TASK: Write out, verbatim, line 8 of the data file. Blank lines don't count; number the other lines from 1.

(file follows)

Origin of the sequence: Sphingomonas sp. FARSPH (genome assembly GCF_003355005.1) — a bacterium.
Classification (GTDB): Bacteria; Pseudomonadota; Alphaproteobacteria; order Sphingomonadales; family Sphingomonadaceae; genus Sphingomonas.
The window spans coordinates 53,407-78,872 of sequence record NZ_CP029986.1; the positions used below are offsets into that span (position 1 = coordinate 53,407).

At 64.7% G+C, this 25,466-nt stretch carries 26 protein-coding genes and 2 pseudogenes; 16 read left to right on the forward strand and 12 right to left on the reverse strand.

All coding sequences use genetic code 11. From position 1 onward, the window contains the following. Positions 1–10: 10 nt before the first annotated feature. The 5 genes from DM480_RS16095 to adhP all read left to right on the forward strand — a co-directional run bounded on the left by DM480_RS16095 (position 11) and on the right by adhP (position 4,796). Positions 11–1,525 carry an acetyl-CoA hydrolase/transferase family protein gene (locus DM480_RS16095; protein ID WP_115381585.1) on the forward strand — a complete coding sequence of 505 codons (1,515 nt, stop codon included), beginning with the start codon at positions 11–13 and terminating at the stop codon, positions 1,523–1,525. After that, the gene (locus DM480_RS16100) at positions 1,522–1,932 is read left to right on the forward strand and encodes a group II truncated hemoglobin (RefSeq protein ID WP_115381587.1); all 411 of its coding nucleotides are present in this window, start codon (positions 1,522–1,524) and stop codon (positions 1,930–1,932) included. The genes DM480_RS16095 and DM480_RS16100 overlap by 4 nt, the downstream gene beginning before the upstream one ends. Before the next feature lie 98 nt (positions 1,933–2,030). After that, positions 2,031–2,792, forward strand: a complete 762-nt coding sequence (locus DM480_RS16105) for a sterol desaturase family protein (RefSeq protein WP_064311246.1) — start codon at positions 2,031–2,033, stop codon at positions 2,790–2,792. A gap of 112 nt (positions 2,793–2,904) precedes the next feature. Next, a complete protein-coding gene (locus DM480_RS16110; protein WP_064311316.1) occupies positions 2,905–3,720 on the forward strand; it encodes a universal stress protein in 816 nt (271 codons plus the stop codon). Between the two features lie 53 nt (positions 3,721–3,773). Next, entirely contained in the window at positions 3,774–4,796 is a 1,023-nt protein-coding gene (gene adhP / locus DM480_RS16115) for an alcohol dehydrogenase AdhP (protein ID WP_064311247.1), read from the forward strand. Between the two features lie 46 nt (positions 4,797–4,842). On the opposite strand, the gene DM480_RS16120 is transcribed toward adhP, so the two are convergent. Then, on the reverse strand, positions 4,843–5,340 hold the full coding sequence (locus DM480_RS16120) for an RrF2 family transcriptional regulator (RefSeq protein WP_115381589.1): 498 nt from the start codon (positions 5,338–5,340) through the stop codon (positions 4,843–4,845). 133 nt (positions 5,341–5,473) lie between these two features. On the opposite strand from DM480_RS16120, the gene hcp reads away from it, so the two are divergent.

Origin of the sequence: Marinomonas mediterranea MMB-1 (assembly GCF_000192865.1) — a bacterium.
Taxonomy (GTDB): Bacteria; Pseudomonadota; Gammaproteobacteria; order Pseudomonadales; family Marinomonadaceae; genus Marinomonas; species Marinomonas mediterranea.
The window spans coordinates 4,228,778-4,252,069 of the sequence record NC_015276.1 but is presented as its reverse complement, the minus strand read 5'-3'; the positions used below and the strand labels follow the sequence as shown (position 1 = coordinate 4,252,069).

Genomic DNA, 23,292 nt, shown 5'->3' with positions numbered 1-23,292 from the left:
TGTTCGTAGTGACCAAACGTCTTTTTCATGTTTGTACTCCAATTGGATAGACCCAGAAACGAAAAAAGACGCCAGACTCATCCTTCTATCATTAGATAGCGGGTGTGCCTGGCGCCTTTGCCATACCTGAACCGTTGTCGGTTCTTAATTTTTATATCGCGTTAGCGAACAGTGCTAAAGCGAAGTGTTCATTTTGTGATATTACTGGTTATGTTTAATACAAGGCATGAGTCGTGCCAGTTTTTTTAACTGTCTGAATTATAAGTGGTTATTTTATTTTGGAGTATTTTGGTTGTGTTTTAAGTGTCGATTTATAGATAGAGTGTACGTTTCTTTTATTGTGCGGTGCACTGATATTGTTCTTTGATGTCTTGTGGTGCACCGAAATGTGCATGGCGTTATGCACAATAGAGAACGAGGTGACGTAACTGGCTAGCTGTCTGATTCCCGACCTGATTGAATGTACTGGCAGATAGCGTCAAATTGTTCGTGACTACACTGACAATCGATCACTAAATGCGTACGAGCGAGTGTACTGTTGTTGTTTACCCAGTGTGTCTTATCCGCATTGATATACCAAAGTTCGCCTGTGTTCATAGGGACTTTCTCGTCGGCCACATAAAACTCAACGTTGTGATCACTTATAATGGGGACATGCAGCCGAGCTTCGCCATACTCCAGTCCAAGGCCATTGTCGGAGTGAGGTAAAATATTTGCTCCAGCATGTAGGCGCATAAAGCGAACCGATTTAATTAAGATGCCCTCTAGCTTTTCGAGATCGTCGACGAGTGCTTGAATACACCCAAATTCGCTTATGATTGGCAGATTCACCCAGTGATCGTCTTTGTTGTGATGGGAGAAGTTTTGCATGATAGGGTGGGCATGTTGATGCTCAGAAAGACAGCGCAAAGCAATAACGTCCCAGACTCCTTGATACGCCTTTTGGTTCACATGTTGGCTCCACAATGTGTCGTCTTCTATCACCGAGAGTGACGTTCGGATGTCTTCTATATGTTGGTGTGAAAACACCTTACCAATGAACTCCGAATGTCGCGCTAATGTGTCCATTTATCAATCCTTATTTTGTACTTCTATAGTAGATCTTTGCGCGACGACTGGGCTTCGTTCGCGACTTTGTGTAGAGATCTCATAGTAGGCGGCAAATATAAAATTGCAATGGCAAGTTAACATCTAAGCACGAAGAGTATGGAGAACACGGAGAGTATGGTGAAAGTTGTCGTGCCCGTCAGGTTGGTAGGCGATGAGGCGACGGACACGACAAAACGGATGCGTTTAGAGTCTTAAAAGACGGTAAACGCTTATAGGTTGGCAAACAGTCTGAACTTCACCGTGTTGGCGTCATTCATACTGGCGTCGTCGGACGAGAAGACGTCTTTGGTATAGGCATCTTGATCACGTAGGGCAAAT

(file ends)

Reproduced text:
The window spans coordinates 4,228,778-4,252,069 of the sequence record NC_015276.1 but is presented as its reverse complement, the minus strand read 5'-3'; the positions used below and the strand labels follow the sequence as shown (position 1 = coordinate 4,252,069).